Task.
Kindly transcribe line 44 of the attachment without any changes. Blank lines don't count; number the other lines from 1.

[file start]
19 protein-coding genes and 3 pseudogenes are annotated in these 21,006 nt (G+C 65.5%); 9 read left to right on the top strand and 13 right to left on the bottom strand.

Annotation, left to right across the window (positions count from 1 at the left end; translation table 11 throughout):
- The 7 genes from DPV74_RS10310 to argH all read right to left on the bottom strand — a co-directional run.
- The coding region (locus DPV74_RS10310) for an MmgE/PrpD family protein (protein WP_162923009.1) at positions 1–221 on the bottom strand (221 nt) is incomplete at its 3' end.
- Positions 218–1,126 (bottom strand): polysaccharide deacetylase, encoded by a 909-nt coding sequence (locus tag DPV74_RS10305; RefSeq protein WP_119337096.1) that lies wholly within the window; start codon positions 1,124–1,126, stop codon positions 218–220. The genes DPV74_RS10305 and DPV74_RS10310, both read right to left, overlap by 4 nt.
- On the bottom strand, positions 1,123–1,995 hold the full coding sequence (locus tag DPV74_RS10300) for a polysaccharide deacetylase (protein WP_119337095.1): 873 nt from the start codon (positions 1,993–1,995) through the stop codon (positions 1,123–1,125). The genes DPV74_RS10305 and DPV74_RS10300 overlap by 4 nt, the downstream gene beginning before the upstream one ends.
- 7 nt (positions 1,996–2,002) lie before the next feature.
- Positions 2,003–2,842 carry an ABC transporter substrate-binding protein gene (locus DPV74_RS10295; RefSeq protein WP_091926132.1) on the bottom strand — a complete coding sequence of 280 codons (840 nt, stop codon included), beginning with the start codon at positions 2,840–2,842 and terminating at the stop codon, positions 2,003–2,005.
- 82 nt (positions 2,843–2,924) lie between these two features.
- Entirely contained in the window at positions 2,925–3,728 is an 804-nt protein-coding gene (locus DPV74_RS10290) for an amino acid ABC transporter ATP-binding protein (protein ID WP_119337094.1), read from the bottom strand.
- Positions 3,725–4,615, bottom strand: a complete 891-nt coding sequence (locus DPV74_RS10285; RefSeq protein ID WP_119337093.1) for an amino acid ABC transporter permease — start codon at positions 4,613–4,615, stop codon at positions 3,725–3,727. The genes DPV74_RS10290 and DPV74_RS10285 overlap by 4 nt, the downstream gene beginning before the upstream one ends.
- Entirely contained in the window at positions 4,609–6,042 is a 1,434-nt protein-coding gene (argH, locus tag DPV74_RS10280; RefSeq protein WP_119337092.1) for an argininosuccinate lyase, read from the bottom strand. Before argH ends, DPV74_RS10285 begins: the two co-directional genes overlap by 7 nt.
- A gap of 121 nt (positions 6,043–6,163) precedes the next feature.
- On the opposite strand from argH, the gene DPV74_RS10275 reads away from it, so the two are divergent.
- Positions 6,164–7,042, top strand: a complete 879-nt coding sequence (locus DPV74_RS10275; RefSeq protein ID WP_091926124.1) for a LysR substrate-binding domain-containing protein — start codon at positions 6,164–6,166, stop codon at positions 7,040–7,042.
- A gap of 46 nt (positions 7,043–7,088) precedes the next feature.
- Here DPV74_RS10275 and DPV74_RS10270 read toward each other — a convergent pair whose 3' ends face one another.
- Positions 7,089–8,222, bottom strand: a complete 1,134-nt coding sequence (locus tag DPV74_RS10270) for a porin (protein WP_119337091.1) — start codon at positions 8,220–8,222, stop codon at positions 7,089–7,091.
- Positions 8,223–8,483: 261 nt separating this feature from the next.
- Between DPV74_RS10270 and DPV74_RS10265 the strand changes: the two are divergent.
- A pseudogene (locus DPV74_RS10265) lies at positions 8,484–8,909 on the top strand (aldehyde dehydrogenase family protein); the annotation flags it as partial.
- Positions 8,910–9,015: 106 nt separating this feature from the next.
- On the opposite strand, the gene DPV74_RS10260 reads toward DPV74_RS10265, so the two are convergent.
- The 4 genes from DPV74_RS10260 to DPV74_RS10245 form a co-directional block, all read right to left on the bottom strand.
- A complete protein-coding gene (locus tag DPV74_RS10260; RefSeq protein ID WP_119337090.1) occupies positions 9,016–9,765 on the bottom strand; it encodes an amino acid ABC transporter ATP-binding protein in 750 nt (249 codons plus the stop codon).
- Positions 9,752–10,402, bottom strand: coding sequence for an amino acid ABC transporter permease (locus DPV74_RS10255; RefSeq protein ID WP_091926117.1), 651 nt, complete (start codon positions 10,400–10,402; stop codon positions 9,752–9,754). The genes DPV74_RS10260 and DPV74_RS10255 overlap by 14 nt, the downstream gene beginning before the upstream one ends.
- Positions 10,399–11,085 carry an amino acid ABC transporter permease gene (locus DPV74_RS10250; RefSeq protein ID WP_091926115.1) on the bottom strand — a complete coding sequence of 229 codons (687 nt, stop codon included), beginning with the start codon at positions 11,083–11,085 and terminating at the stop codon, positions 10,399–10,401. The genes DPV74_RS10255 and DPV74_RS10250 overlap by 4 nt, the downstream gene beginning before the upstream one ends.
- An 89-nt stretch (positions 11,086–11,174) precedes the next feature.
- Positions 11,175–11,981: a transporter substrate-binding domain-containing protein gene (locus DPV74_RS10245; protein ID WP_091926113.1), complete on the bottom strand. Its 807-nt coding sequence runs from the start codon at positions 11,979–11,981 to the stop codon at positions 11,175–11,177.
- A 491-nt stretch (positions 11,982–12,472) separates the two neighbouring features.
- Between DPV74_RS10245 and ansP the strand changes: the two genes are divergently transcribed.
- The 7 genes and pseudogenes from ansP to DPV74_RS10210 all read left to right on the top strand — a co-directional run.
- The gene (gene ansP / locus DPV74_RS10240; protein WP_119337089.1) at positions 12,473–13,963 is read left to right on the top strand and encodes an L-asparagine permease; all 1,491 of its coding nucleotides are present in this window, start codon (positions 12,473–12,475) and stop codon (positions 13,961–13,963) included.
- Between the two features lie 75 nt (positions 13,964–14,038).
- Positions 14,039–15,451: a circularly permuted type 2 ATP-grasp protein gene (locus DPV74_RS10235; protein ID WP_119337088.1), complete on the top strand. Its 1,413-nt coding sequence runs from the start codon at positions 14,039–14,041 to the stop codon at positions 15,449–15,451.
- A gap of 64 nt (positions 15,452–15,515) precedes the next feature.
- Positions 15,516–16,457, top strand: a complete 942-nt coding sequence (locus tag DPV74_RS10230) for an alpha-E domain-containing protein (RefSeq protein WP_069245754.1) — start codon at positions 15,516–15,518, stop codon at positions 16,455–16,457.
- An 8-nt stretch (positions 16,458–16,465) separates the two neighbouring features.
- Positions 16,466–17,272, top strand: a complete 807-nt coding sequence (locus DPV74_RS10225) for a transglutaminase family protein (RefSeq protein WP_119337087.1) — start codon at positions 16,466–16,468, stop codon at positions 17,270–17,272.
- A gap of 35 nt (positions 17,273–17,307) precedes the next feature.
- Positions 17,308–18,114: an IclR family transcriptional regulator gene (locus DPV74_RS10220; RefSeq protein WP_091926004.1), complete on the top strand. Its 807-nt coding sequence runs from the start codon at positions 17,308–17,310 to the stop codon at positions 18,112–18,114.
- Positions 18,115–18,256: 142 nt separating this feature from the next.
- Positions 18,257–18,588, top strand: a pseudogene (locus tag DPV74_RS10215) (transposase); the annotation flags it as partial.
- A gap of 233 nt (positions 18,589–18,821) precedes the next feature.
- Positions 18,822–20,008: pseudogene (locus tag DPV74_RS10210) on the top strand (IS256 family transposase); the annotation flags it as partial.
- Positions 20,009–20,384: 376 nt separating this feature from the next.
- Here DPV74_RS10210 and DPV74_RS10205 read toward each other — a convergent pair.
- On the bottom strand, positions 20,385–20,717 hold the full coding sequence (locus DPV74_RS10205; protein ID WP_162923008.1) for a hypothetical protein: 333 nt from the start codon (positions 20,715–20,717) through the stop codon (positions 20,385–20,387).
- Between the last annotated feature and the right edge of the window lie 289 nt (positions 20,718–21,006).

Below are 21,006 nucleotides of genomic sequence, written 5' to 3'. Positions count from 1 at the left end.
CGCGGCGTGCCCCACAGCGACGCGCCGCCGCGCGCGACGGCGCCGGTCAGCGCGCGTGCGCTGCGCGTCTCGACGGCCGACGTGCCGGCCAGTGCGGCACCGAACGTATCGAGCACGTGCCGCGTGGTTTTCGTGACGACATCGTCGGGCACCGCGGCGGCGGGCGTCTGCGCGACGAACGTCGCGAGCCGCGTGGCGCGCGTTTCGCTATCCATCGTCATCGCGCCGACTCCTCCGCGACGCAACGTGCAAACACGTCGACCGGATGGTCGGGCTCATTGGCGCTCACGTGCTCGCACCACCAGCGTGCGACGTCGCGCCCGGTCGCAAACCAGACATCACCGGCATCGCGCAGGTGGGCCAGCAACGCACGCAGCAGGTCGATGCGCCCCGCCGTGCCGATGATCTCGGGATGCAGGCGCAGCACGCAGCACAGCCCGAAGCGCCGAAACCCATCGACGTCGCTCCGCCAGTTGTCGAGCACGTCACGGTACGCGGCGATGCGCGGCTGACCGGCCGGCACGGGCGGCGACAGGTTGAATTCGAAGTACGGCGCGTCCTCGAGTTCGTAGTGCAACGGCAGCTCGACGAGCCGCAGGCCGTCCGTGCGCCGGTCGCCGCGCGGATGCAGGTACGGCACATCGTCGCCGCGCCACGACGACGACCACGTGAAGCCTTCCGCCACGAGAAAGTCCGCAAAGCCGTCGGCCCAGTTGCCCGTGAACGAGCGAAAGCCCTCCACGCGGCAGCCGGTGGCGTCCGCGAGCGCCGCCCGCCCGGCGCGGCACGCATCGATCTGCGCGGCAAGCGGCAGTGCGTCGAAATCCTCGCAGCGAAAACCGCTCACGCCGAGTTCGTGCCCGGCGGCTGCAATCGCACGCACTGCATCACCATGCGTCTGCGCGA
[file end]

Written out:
- A gap of 233 nt (positions 18,589–18,821) precedes the next feature.